While the 1867 to 1868 Underwood Convention debated issues like black suffrage, education, and interracial marriage only two black men made substantive comments in the sessions and came under severe scrutiny for it. In particular, Thomas Bayne and Willis A. Hodges voiced the concerns about black suffrage and progress raised in the associations and they pushed for the exclusion of race from the constitutional document and for integration of publicly funded schools. They also raised concerns about black people being turned off the land by their employers as punishment for their support of the Union and for voting for Republican delegates to the convention. Bayne and Hodges demanded that the convention do something to address those immediate issues even as they worked to reframe the constitution. Hodges also raised the strong critique of the Freedmen’s Bureau and its exploitation of black labor. In these ways, black elected delegates asserted themselves, their goals, and views in the constitutional convention, beyond the paradigm of the issues that made their way into the constitution.
While the early religious associations were simply a space where black people could articulate to themselves and among themselves, an ethos of self-help and political efficacy, they lived it in the expressly political realm of the constitutional conventions elections and constitutional conventions. Truth be told, the independent Baptist community was just beginning to flourish. Over the next decade church membership, association growth and convention footprint expanded significantly.
By 1879, the associations under study here, had networks that covered significant portions of the southside, Tidewater and Piedmont regions. Many of the countries in these regions that elected black delegates to the state legislature also had churches that were in one or more associations. Thus, the overlap of networked churches and associations and black elected officials pointed toward an increased sense of political efficacy among black Baptists and perhaps also political engagement. A letter from Howard University students underscores the growing sense of black political networks that these churches associations represent.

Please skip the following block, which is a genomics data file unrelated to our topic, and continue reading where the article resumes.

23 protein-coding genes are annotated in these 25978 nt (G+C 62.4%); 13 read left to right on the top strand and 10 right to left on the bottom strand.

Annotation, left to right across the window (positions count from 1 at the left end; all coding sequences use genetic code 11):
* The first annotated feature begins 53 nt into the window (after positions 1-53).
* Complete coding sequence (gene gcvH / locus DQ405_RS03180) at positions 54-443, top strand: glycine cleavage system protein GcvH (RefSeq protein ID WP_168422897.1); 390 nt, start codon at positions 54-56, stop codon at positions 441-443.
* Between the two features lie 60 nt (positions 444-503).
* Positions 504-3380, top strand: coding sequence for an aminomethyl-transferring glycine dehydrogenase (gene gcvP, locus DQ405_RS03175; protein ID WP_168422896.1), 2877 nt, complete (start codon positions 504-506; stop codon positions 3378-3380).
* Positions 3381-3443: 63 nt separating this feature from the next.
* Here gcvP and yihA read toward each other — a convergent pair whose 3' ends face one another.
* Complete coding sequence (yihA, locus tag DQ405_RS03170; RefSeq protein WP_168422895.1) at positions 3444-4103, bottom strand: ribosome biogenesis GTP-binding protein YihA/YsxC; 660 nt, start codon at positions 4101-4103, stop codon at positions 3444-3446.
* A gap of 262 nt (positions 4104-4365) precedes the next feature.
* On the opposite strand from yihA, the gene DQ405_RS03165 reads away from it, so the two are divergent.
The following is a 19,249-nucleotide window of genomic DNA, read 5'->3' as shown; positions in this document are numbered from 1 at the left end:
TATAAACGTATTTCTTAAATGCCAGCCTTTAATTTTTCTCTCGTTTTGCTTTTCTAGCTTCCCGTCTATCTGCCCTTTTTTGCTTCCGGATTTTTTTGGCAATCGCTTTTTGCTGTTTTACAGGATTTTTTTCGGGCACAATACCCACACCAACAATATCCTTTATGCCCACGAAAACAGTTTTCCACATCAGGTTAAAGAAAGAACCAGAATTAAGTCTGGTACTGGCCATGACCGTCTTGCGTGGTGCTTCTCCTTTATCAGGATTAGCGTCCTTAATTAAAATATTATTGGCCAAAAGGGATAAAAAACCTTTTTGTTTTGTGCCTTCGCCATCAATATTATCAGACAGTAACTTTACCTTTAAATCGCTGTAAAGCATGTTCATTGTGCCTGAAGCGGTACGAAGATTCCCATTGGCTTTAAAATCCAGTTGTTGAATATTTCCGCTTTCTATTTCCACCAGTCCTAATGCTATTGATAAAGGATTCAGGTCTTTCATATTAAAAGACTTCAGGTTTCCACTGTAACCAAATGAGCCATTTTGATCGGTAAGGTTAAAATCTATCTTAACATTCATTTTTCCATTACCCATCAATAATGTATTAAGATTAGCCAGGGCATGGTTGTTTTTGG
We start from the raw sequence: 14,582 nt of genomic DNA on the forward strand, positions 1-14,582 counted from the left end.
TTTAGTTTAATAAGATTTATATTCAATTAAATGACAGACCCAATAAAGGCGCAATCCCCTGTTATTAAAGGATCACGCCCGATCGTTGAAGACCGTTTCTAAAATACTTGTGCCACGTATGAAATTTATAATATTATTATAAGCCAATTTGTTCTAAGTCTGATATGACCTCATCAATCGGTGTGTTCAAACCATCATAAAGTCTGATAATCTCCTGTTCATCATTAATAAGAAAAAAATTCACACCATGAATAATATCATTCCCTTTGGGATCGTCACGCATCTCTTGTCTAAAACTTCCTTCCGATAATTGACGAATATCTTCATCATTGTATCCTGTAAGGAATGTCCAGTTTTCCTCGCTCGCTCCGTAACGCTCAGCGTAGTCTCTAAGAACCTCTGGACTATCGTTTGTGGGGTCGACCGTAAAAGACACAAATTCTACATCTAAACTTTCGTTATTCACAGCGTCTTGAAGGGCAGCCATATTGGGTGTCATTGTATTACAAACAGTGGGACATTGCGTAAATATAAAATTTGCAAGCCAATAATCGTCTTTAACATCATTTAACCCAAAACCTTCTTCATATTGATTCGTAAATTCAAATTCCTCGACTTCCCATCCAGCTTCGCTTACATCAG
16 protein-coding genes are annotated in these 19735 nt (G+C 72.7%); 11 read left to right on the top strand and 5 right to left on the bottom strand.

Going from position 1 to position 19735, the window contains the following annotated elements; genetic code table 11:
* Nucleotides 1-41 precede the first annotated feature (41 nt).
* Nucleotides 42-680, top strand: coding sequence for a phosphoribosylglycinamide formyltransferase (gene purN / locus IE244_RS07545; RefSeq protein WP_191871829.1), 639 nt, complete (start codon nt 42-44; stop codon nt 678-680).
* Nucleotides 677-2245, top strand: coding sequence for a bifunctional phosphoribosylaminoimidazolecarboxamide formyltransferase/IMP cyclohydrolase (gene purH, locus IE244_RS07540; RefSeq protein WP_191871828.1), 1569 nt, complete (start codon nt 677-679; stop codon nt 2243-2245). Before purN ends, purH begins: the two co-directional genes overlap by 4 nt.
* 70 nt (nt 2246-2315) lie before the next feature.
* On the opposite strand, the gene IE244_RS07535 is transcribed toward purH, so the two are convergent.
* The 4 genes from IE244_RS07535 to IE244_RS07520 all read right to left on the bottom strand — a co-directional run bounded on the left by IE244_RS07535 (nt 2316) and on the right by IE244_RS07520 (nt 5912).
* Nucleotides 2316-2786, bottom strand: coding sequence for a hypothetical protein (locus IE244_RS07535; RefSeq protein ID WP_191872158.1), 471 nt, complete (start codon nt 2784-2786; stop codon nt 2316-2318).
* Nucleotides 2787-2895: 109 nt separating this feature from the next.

In 1881, six Howard University students who were Virginia residents wrote then U.S. Senator William Mahone a letter requesting their professor be appointed to the foreign service. The tone of the letter suggested that they wanted to trade their political support in the coming election for this appointment. Six individuals from different cities throughout the state could hold little sway, but individuals connected by religious and political networks could. Notably, many hailed from counties and cities that had hosted association meetings and that were part of the association networks included in this study.
Just as black people attempted to utilize networks for political effect, William Mahone, leader of the Readjuster movement, also tried to marshal the network for political ends. In March 1883, he directed his county chairmen to conduct a canvass of the black churches in their counties. He obtained reports from about 37 counties of churches from different denominations. The letters from the chairmen revealed the varying levels of familiarity they had with the black church communities but one letter indicated how much more the churches and conventions knew. This county chairman just sent the statistics page from the local convention. Mahone’s canvass covered much, but not all of the Baptist associations and the canvass could not compare to the depth of connection that regular meeting of the associations and their delegates fostered.
Though Mahone tried to organize black voters to maintain Readjuster control of the legislature in 1883, the Danville Massacre stifled black voter turnout causing the Readjuster coalition to waver. The party lost further ground in 1885 when Democrat Fitzhugh Lee won the gubernatorial seat over Republican John S. Wise Though Mahone tried again to gain control of the state government in 1889, the biracial political coalition was effectively lost. At the same time that the party lost its footing there were noticeable declines in the numbers of churches and people affiliated with the statewide VBSC.